- The Washington Times - Thursday, April 21, 2005

The Senate passed an $81 billion bill yesterday to fund ongoing military operations in Iraq and Afghanistan, after a weeklong fight over immigration policy in which senators turned back a limited amnesty program for illegal immigrant agriculture workers and added Border Patrol agents.

But the Senate was silent on immigration border security provisions, included in the House version of the bill, that would crack down on illegal aliens’ ability to use government-issued identification, limit asylum claims and complete a section of border fence near San Diego.

In the bill, which also includes aid to victims of the Dec. 26 Indian Ocean tsunami, senators added more money for armored military vehicles and tweaked other spending requested by President Bush.

The bill passed by a vote of 99-0 — a major shift from two years ago when the war in Iraq was a more hotly debated political issue and 12 senators voted against an $87 billion supplemental spending package. That vote came back to haunt Sen. John Kerry, Massachusetts Democrat, who famously told an audience during his presidential campaign last year, ?I actually did vote for the $87 billion before I voted against it.?

The Pentagon is calling for immediate action on a final House-Senate compromise, and Senate Appropriations Committee Chairman Thad Cochran, Mississippi Republican, said he thinks a compromise will be reached quickly.

?I’m confident we’ll be able to come back with a product in the form of a conference report which the Senate can support, which will continue to support the additional funding that’s needed for this fiscal year for our troops in the field,? Mr. Cochran said.

The House-passed version totaled $81.4 billion, while Mr. Bush requested $81.9 billion.

Now the House and Senate must square their versions before approving a final bill and sending it to Mr. Bush. Although the chambers differ over the amount of money to be directed to specific military operations and expenses, the biggest fight may be over the immigration provisions.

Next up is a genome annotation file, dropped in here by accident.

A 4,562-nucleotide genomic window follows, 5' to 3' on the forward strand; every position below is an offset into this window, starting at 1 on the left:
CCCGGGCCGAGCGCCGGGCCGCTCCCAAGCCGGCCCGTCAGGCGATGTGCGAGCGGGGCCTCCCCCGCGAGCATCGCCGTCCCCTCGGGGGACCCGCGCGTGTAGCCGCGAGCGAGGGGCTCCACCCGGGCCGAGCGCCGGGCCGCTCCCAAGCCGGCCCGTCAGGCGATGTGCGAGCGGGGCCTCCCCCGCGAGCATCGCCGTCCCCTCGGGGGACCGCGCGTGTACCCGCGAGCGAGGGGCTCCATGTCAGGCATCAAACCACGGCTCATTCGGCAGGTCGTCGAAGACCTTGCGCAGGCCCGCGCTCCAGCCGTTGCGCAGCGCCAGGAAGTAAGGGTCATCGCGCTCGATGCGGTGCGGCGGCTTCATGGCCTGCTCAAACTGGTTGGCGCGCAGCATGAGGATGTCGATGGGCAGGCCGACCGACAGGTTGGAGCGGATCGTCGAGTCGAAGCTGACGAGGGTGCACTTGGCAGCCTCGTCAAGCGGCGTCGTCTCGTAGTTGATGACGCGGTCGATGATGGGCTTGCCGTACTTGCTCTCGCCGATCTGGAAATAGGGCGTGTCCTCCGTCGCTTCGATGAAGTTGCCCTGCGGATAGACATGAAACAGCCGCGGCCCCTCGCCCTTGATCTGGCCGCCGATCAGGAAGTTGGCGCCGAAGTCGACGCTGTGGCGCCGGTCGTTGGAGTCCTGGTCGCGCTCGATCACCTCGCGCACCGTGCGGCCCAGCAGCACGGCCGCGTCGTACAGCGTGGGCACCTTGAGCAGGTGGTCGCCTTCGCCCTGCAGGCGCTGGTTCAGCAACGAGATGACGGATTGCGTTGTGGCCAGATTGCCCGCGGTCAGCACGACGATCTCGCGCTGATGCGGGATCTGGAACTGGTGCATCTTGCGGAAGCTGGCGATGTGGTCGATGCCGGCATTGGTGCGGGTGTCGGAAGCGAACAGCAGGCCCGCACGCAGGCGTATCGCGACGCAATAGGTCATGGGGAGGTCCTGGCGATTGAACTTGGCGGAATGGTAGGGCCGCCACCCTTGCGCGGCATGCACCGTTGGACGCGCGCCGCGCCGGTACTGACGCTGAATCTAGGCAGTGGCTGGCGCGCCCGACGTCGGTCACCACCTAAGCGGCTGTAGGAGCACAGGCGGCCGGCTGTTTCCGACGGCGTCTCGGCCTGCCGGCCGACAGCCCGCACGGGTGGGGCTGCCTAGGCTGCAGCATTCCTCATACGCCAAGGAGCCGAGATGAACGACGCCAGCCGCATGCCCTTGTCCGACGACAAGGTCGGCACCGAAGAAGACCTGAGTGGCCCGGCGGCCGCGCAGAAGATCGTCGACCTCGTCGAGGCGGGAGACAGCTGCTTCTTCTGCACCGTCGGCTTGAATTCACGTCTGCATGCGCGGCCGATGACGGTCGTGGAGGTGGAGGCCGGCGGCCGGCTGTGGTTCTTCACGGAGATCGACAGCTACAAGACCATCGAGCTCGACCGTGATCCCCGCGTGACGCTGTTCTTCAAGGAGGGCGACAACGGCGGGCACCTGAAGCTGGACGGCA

One senior Senate Democratic aide said senators face an uphill fight to remove the House provisions. ?It’s difficult to think opponents of the legislation are going to have much chance to strike it in conference, but that doesn’t mean we’re not going to try,? the aide said.

Sen. Dianne Feinstein, California Democrat, had wanted to offer an amendment that would have put the Senate on record opposing the House provisions, but that was struck down by the rules of debate. Sen. Johnny Isakson, Georgia Republican, had prepared an amendment to specifically attach the House provisions to the Senate bill, but he said he was happier having the issue settled in the House-Senate conference.

House Majority Leader Tom DeLay, Texas Republican, said this week that the House will insist on its amendment.

?I think we have a very strong position to support,? he said. ?This bill is to fight the war on terror. Part of fighting the war on terror is border security, and I think we can make that case.?

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